My accomplishments in the weight world? Not much I am afraid. I have always believed that one's weight training progress is conditioned by what previous sports you took part in. In my case it was middle distance running - that is from 440 yard up. This of course entailed hundreds and hundreds of "reps" with the arms and legs. Thus, when I got into lifting I found I was able to do a load of reps and sets but my limit poundages didn't come near what all these high reps might have indicated. 
 
For instance, my best squat was around 500. Yet at a bodyweight of around 170 I did 30 full squats with 300. I have done a few reps with 400 and 2 with 415 at Abe Goldberg's old gym.

My best true Military Press was 200. My best Snatch was 200. My best Clean & Jerk was 250. All these at a bodyweight of 168 at the First West Coast Weightlifting Club in the middle 1930's in London, England. Later on, when I was in my forties and weighing considerably over 200, I had absolutely no trouble doing TWELVE reps in hang cleans - true power cleans - with 225. My best bench press at a bodyweight of around 220-230 was 390. Dave Willoughby saw me do several reps in a warm up with 330 and couldn't believe his eyes I did them so easily. Anyone seeing me do these would have tagged me for at least 430 or higher, but my best never went above 390. Even in my fifties I could do reps with 230 or 240. 
 
My best dead lift was around 550, but I am not sure of this. My next best was 530, so this might be the figure. My best one hand dead lift right hand was 420. I did this in a contest with Marvin Eder who dropped out at 410.
 
My best one arm snatch was 130 done when I weighed around 160 and in the early thirties. My best two hands curl, done in strict British style was 175 when I must have weighed around 230.
 
I also lifted in dead lift fashion 600 pounds from boxes that brought the height of the bar to knee height. After lifting the 600 I held it for one minute. Both the 420 dead lift and the above six hundred "somehow" lift were witnessed by Weider who remarked, "Chas, I hope I am as strong as you when I am your age." I was around 43 or 44 at the time.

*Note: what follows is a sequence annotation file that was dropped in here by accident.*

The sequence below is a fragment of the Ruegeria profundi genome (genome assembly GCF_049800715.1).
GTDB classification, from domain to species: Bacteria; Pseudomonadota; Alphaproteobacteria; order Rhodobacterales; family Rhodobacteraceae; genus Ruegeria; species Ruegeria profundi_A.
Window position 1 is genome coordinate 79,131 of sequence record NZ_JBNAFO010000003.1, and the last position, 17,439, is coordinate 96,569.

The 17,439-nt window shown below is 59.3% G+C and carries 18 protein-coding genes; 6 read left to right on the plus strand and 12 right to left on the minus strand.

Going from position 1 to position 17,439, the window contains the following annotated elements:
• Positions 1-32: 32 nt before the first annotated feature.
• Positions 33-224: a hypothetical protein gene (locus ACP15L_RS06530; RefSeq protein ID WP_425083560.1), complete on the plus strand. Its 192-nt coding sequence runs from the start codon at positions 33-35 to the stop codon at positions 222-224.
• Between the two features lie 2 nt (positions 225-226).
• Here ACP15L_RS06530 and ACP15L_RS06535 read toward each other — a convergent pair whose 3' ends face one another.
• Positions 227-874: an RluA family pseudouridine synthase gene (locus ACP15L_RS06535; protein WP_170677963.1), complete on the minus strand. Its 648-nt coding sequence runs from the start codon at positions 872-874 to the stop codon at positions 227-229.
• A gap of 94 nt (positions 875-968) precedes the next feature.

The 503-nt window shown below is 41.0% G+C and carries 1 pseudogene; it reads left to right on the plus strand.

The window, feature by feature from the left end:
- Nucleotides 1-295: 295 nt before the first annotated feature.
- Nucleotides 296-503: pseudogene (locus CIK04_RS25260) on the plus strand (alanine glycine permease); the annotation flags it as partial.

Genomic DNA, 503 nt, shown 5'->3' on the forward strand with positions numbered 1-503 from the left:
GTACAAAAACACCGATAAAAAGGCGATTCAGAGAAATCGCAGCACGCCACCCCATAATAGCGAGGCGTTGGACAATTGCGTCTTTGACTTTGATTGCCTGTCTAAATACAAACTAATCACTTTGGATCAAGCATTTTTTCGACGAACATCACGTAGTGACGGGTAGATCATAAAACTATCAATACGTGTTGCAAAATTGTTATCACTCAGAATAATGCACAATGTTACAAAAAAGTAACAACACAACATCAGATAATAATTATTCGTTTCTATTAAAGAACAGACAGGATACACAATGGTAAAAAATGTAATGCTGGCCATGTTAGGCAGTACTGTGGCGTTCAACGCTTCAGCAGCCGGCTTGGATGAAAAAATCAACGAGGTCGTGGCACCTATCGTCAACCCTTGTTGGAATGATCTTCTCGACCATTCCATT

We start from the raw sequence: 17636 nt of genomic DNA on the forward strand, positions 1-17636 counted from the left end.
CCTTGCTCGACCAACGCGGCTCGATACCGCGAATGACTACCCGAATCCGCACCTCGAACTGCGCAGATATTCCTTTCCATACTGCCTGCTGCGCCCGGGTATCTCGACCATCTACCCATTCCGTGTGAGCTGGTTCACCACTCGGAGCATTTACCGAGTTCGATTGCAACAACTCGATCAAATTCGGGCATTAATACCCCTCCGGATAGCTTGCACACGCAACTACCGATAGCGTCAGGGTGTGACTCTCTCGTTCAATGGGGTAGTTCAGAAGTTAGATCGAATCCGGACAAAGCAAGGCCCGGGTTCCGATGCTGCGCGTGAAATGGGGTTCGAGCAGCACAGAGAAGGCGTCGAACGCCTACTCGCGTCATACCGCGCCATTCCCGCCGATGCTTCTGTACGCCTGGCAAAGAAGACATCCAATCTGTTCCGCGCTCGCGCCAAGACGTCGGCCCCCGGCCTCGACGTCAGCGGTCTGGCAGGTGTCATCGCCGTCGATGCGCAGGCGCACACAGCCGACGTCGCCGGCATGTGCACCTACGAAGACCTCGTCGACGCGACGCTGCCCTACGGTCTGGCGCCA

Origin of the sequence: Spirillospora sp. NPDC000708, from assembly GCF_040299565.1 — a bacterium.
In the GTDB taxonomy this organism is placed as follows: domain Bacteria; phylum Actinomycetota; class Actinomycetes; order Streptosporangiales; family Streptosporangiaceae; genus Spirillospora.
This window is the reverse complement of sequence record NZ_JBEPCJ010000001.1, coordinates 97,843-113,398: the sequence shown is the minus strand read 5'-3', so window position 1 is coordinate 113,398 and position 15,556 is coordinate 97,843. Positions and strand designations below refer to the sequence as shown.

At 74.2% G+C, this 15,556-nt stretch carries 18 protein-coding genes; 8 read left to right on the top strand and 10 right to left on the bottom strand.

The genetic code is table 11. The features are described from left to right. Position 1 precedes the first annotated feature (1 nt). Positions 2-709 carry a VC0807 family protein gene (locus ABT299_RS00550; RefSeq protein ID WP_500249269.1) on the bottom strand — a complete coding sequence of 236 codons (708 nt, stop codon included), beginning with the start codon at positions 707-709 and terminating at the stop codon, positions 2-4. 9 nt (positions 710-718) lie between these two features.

So you see I can't brag about anything startling. I was more interest in wrestling and archery than in lifting. In fact, the feat - if it can be called that - of which I am most proud is that Paul Anderson, when he was a heavyweight, couldn't pull my head back.
 
I had an 18-1/2 inch neck at the time, weighing around 220. I had been doing a load of neck work and was attending a meet where I was referee and judge in the lifting. Backstage I sat on a bench with my back to Anderson. I put a towel around my forehead and the two ends back so Anderson could get hold of them. He then placed his knee in my back and tried to pull my head back. I just locked my neck and trap muscles and resisted. He couldn't budge me. The next feat of which I am most proud is holding 700 pounds in my hands, KNUCKLES FORWARD, for a minute. Weider printed it in his mag as being held for two minutes, and later said I had actually dead lifted 600, but neither statements are true.
 
I stood 5' 9-1/2" and my heaviest weight was 245 when I worked out with Reg Park and sat on him while he did his donkey calf raises.
 
I first got into weight training at 8 years of age - I was already a competitive swimmer at that age. My old man bought me a pair of Sandow dumbbells and a chest expander. I made the British National swimming team at 19 years of age and went with the team to Vienna in 1931. I would have been on the 1932 British Olympic Team if I hadn't developed a bad ear infection, which put paid to my swimming career. 
 
I then got into wrestling and lifting, the latter as an adjunct to wrestling and got quite good at wrestling. Went on the mat with any of the great pro shooters, including my foster brother Bert Assirati. Did pretty well in archery too, when I was in the middle forties, to the point where I was making my own bows and arrows. 
 
As for the training principles I used - I used the same that have been used since the 1890s and which now ______ claims to have either originated or invented. ______ is not to be believed or trusted since he allows his ego to get into the way of objective and truthful reporting. He once described me as the World's Greatest Weightlifting Authority - meaning Olympic lifting. This was sheer nonsense.